Scientists discover Neanderthal man was infected with plague

Scientists have discovered that a Neanderthal man lived in a cave in Hungary roughly 25,000 years ago, and picked up a disease called bubonic plague, which turned out to be the first human-to-human transfer of the deadly disease.

The situation in humans has rarely been better with just 10,000 deaths from bubonic plague until 1858 in the UK. If the disease had been imported, it is unlikely that the epidemic would have come to us through the plagues of infectious disease, which tend to flow from animals to humans and back again, said a report in Nature.

Its discovery also suggests that Homo sapiens were not always isolated from Neanderthals, and point to more interesting historical events from that era. The scientists were led by Jan Vanduijn of the Max Planck Institute for Evolutionary Anthropology, and Zoltán Konys of the University of Szeged in Hungary.

Their research found the man was found in a cave at Torvázze, in what is now Hungary, and was aged between 24 and 28 at the time. Although Neanderthals and humans have died out and most have found in extinction, until now only evidence of Neanderthal people had ever been found at the cave.

They found he had a bone fracture in one leg, likely caused by a hammer attack, blood clots in his lungs, what appeared to be spleen damage, and an extensive bacterial infection in the femur. All of these were consistent with the bubonic plague.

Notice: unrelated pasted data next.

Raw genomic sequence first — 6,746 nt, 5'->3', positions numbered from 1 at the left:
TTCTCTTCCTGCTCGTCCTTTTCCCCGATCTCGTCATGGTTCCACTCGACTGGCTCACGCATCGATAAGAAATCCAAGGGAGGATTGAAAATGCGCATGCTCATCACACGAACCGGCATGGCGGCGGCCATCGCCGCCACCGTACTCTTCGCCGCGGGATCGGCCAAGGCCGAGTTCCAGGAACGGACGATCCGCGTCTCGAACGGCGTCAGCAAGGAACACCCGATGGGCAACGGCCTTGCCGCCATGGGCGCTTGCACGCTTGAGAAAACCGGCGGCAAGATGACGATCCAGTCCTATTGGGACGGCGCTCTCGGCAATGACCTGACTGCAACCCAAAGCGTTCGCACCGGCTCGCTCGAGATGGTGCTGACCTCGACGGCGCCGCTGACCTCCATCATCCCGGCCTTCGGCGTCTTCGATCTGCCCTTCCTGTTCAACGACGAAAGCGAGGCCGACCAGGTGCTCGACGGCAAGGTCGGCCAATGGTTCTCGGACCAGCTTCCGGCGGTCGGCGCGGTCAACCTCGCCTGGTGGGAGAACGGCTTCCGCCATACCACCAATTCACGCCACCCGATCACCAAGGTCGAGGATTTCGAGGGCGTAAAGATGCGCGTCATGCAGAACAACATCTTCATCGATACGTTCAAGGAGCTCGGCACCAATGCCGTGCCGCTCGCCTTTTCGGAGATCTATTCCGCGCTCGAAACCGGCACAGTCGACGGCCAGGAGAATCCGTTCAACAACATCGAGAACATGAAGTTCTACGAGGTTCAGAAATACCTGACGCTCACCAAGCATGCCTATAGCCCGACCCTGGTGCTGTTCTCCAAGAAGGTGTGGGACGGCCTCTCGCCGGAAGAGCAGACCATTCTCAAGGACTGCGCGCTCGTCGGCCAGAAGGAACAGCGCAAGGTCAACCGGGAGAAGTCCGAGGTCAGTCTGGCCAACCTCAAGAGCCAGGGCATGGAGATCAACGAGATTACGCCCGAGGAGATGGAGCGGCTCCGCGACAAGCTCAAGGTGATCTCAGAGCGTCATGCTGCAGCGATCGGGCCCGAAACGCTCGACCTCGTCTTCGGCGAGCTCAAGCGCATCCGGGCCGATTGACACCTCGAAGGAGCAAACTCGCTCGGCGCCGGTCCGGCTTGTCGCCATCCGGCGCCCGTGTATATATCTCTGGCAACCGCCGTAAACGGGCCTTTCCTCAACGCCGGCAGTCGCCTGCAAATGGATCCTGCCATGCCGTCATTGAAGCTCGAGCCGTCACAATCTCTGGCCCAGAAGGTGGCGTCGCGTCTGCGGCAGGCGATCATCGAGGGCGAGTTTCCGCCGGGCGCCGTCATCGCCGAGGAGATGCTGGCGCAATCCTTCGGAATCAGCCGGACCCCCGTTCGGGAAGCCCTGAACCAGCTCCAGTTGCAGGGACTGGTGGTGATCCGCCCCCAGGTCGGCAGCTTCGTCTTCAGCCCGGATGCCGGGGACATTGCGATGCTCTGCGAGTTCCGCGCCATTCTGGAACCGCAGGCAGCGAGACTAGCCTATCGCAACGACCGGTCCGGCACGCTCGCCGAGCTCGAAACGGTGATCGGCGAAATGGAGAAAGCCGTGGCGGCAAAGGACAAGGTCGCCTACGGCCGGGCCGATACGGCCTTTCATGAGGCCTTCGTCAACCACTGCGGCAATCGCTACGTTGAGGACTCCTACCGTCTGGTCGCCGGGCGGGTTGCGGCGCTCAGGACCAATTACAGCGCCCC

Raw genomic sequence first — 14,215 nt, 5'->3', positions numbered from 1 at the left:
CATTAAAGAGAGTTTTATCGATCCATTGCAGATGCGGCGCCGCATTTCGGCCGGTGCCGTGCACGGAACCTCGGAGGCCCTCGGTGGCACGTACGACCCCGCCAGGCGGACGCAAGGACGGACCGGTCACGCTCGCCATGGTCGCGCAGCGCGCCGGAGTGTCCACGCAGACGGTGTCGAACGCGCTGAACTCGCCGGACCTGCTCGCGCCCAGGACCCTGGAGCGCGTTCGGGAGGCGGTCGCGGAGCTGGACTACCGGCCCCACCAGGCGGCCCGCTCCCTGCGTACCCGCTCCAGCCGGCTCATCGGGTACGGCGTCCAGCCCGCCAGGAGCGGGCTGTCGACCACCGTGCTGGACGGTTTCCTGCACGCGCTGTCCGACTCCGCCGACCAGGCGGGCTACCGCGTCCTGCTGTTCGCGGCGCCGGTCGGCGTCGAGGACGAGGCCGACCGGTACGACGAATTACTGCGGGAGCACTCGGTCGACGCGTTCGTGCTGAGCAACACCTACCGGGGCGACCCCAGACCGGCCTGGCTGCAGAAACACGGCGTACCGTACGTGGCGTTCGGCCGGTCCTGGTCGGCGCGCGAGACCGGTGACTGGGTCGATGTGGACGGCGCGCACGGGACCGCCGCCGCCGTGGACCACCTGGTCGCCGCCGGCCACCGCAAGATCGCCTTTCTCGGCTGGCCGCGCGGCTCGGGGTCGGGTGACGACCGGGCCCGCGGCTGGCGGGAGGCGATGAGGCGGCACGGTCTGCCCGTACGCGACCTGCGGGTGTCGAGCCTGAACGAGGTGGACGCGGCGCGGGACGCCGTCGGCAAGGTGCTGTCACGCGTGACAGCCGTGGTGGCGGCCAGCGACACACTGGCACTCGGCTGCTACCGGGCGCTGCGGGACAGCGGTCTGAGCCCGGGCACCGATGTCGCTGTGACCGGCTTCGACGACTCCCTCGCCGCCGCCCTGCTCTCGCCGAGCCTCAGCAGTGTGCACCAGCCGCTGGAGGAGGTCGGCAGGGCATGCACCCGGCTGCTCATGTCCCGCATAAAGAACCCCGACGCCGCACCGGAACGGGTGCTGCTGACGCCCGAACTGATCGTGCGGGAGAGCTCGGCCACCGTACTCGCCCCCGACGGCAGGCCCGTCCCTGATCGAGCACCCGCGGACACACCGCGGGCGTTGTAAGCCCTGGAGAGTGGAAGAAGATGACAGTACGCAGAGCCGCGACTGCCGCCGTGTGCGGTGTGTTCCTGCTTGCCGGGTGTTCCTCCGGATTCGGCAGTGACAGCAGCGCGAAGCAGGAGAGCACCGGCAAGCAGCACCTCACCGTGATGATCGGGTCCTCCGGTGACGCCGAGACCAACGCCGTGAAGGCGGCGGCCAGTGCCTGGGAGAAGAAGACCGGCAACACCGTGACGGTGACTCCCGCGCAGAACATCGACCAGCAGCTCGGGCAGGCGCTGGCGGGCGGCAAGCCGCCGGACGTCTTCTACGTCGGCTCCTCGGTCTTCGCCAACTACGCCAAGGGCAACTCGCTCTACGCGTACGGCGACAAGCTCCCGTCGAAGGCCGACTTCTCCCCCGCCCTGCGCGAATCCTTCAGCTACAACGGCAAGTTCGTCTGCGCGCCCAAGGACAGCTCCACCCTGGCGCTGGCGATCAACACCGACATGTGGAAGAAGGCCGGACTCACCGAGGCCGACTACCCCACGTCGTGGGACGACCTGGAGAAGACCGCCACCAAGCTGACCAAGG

Dr Kenton Janzen, the chair of the Department of Molecular, Cellular and Developmental Biology at the University of Oxford, told ScienceAlert: “This is a fascinating example of the fact that infectious diseases can be transferred to an infected individual, becoming more likely when the human-animal risk factors for infection is present.

“Most infectious diseases only develop after the population is large enough, and there is no evidence of this in Europe. In the modern genome-wide association studies, we have shown that inheriting a single variant of a strain of a contagious disease – for example, a common rodent faecal bacteria or variants of a viral infection – increases the risk of infection in an individual, so it seems important to investigate ‘selected’ (or only locally transmitted) diseases for which an increased risk has been seen in humans.”

This study is notable because it shows that two very closely related species, Neanderthals and humans, can take and pass diseases from one another over huge distances, said Dr Tony Hunter, co-director of the Centre for Gerontology Research at the University of Essex.

“This is the first time that a disease transmitted by the fleas of a wild mammal was found to have made its way into humans, and the connection to the anthrax epidemic in the 19th century suggests that disease could easily have also been brought from the west coast of the Americas in that way,” he said.

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